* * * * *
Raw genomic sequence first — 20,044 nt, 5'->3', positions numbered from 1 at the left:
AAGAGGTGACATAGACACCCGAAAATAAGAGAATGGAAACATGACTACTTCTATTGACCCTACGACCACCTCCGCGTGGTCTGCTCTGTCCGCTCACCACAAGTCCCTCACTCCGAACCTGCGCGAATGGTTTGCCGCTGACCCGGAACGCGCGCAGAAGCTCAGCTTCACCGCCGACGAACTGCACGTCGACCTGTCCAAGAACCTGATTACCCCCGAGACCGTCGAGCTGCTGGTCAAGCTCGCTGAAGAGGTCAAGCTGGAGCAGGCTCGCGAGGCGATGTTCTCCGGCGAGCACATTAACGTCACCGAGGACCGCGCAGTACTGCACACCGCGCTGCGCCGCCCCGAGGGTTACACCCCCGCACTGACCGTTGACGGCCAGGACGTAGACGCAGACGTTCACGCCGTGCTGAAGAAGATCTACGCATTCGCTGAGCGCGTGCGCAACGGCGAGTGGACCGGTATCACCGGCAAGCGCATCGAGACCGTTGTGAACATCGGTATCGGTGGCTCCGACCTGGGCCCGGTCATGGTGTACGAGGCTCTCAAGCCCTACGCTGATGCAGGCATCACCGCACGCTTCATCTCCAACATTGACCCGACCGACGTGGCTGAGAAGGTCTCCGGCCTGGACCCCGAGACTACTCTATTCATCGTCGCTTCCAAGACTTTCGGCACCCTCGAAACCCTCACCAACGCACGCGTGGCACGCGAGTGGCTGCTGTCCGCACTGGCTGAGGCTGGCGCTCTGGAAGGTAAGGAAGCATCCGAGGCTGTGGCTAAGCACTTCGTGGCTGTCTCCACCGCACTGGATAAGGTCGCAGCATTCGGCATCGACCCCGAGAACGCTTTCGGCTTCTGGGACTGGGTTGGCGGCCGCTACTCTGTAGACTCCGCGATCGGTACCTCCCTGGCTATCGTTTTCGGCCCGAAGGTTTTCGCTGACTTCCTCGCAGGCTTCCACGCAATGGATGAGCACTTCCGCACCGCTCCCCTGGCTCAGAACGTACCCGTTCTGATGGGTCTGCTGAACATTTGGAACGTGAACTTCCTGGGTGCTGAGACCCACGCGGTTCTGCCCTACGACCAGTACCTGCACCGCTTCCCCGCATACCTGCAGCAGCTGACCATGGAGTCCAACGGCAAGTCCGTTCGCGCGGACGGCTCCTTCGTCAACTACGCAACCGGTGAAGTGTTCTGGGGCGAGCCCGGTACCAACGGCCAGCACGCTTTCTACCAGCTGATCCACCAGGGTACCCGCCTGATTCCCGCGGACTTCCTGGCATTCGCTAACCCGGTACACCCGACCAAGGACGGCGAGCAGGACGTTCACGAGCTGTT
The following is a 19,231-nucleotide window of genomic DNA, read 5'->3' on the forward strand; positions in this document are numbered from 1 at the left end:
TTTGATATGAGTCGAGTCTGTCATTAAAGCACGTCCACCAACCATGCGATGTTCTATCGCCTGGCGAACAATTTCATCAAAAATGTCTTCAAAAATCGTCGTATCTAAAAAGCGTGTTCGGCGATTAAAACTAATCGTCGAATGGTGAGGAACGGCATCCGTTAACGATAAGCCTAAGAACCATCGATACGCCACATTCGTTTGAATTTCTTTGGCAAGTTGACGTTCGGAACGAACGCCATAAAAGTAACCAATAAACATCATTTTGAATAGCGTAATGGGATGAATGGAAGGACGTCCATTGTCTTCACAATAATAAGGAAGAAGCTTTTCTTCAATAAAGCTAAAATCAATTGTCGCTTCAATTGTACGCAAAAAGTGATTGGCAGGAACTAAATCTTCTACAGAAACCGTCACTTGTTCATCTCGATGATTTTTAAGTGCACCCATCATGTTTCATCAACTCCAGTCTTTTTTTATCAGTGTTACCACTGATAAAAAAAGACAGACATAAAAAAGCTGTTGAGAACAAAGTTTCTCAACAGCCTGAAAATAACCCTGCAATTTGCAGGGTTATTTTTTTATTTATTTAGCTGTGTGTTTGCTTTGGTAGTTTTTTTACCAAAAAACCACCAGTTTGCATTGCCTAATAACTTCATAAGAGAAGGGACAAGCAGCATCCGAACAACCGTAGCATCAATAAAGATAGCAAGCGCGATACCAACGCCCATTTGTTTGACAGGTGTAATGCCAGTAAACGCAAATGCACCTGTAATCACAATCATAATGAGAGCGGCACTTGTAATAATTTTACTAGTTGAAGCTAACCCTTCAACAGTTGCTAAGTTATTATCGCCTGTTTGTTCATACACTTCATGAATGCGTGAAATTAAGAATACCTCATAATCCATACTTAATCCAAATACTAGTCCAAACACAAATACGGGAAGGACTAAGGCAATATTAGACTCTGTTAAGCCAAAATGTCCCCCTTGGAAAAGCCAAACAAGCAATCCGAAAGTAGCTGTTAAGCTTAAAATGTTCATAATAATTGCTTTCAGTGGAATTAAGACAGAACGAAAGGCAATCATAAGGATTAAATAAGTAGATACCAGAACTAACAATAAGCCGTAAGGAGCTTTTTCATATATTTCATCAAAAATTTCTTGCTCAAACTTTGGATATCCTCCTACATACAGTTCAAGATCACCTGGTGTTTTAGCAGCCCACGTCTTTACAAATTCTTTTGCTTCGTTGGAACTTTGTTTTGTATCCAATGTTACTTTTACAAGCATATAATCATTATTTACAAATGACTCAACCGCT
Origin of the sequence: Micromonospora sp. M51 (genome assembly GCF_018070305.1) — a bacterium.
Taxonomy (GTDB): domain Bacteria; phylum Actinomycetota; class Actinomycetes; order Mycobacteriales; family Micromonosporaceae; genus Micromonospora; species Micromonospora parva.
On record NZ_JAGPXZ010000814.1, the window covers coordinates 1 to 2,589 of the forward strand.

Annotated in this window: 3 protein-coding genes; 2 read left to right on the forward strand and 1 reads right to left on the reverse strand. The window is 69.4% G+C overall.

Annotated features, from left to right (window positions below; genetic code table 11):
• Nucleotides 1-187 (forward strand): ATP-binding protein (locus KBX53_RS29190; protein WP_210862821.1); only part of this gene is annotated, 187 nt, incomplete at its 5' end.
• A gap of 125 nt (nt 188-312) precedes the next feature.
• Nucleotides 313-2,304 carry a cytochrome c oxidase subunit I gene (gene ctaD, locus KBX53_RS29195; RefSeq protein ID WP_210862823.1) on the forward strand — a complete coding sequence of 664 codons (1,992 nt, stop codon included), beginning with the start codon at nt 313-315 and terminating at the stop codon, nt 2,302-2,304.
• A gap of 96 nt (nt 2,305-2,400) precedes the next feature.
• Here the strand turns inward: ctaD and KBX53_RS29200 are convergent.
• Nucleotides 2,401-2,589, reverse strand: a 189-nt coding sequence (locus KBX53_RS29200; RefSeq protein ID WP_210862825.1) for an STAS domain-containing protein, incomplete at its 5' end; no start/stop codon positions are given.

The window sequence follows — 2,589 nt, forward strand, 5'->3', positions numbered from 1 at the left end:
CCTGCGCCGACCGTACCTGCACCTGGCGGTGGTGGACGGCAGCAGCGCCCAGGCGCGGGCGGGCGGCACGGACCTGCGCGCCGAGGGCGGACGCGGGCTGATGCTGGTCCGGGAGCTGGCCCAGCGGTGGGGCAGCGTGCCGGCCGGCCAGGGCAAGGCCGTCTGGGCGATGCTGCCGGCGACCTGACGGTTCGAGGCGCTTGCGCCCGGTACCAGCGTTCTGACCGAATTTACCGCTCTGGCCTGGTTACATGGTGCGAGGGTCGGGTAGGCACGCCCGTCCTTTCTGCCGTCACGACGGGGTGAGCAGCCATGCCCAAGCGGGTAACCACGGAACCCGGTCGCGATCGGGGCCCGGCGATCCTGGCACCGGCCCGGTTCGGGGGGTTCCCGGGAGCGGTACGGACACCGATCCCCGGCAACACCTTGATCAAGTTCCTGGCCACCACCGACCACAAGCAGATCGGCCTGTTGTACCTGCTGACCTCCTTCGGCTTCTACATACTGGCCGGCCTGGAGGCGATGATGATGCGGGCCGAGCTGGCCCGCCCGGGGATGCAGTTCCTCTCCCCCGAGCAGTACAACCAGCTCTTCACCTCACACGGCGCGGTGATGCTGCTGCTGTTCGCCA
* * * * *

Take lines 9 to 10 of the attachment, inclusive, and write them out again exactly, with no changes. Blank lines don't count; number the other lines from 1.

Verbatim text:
Annotated features, from left to right (window positions below; genetic code table 11):
• Nucleotides 1-187 (forward strand): ATP-binding protein (locus KBX53_RS29190; protein WP_210862821.1); only part of this gene is annotated, 187 nt, incomplete at its 5' end.